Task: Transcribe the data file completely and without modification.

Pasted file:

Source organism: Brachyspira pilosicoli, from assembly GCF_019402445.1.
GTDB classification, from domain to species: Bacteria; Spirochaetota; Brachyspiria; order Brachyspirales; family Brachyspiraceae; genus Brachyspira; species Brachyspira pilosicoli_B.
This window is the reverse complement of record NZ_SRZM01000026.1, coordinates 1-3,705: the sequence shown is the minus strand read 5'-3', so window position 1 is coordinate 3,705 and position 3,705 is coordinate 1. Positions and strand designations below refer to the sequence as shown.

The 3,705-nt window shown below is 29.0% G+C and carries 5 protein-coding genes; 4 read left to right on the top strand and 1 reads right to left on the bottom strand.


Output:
Source organism: Brachyspira pilosicoli, from assembly GCF_019402445.1.
GTDB classification, from domain to species: Bacteria; Spirochaetota; Brachyspiria; order Brachyspirales; family Brachyspiraceae; genus Brachyspira; species Brachyspira pilosicoli_B.
This window is the reverse complement of record NZ_SRZM01000026.1, coordinates 1-3,705: the sequence shown is the minus strand read 5'-3', so window position 1 is coordinate 3,705 and position 3,705 is coordinate 1. Positions and strand designations below refer to the sequence as shown.

The 3,705-nt window shown below is 29.0% G+C and carries 5 protein-coding genes; 4 read left to right on the top strand and 1 reads right to left on the bottom strand.